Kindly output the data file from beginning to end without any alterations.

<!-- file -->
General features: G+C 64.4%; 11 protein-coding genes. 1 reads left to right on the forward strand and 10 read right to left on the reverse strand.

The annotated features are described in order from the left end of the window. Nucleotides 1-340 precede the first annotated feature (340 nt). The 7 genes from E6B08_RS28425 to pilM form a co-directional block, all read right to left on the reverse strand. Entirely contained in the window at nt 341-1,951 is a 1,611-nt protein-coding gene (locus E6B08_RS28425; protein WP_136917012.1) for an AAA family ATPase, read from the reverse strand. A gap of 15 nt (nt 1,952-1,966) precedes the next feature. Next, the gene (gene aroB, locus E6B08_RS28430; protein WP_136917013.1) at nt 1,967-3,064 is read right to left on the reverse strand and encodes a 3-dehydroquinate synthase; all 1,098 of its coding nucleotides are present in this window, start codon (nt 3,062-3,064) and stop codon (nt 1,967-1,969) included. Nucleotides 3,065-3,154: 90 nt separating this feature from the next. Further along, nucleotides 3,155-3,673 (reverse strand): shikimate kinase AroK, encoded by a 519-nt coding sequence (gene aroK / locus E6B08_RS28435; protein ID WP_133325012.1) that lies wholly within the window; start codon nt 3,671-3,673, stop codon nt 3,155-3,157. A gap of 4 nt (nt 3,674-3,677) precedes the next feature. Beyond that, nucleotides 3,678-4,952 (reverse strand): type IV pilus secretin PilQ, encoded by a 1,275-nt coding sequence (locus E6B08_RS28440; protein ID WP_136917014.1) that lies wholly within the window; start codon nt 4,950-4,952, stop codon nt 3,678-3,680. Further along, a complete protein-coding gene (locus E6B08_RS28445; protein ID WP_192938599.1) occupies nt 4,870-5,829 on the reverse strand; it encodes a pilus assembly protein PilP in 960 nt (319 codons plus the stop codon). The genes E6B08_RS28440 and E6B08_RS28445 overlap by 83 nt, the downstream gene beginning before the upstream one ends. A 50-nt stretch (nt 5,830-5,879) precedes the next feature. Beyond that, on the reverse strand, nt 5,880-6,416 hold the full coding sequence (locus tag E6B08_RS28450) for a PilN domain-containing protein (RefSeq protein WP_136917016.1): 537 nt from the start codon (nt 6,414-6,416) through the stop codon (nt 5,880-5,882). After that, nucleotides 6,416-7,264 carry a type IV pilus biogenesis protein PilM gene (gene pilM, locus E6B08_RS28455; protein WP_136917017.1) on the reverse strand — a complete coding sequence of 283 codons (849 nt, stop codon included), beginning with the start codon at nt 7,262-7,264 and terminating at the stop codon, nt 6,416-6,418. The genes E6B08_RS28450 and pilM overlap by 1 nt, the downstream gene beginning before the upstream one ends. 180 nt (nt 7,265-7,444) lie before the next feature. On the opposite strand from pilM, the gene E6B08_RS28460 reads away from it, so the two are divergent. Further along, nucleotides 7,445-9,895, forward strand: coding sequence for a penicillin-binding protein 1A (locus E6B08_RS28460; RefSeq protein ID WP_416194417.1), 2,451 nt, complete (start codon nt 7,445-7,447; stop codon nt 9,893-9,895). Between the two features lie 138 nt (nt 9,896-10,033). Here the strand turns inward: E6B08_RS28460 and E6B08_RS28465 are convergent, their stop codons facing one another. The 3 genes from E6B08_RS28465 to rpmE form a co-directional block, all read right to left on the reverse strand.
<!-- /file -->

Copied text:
General features: G+C 64.4%; 11 protein-coding genes. 1 reads left to right on the forward strand and 10 read right to left on the reverse strand.

The annotated features are described in order from the left end of the window. Nucleotides 1-340 precede the first annotated feature (340 nt). The 7 genes from E6B08_RS28425 to pilM form a co-directional block, all read right to left on the reverse strand. Entirely contained in the window at nt 341-1,951 is a 1,611-nt protein-coding gene (locus E6B08_RS28425; protein WP_136917012.1) for an AAA family ATPase, read from the reverse strand. A gap of 15 nt (nt 1,952-1,966) precedes the next feature. Next, the gene (gene aroB, locus E6B08_RS28430; protein WP_136917013.1) at nt 1,967-3,064 is read right to left on the reverse strand and encodes a 3-dehydroquinate synthase; all 1,098 of its coding nucleotides are present in this window, start codon (nt 3,062-3,064) and stop codon (nt 1,967-1,969) included. Nucleotides 3,065-3,154: 90 nt separating this feature from the next. Further along, nucleotides 3,155-3,673 (reverse strand): shikimate kinase AroK, encoded by a 519-nt coding sequence (gene aroK / locus E6B08_RS28435; protein ID WP_133325012.1) that lies wholly within the window; start codon nt 3,671-3,673, stop codon nt 3,155-3,157. A gap of 4 nt (nt 3,674-3,677) precedes the next feature. Beyond that, nucleotides 3,678-4,952 (reverse strand): type IV pilus secretin PilQ, encoded by a 1,275-nt coding sequence (locus E6B08_RS28440; protein ID WP_136917014.1) that lies wholly within the window; start codon nt 4,950-4,952, stop codon nt 3,678-3,680. Further along, a complete protein-coding gene (locus E6B08_RS28445; protein ID WP_192938599.1) occupies nt 4,870-5,829 on the reverse strand; it encodes a pilus assembly protein PilP in 960 nt (319 codons plus the stop codon). The genes E6B08_RS28440 and E6B08_RS28445 overlap by 83 nt, the downstream gene beginning before the upstream one ends. A 50-nt stretch (nt 5,830-5,879) precedes the next feature. Beyond that, on the reverse strand, nt 5,880-6,416 hold the full coding sequence (locus tag E6B08_RS28450) for a PilN domain-containing protein (RefSeq protein WP_136917016.1): 537 nt from the start codon (nt 6,414-6,416) through the stop codon (nt 5,880-5,882). After that, nucleotides 6,416-7,264 carry a type IV pilus biogenesis protein PilM gene (gene pilM, locus E6B08_RS28455; protein WP_136917017.1) on the reverse strand — a complete coding sequence of 283 codons (849 nt, stop codon included), beginning with the start codon at nt 7,262-7,264 and terminating at the stop codon, nt 6,416-6,418. The genes E6B08_RS28450 and pilM overlap by 1 nt, the downstream gene beginning before the upstream one ends. 180 nt (nt 7,265-7,444) lie before the next feature. On the opposite strand from pilM, the gene E6B08_RS28460 reads away from it, so the two are divergent. Further along, nucleotides 7,445-9,895, forward strand: coding sequence for a penicillin-binding protein 1A (locus E6B08_RS28460; RefSeq protein ID WP_416194417.1), 2,451 nt, complete (start codon nt 7,445-7,447; stop codon nt 9,893-9,895). Between the two features lie 138 nt (nt 9,896-10,033). Here the strand turns inward: E6B08_RS28460 and E6B08_RS28465 are convergent, their stop codons facing one another. The 3 genes from E6B08_RS28465 to rpmE form a co-directional block, all read right to left on the reverse strand.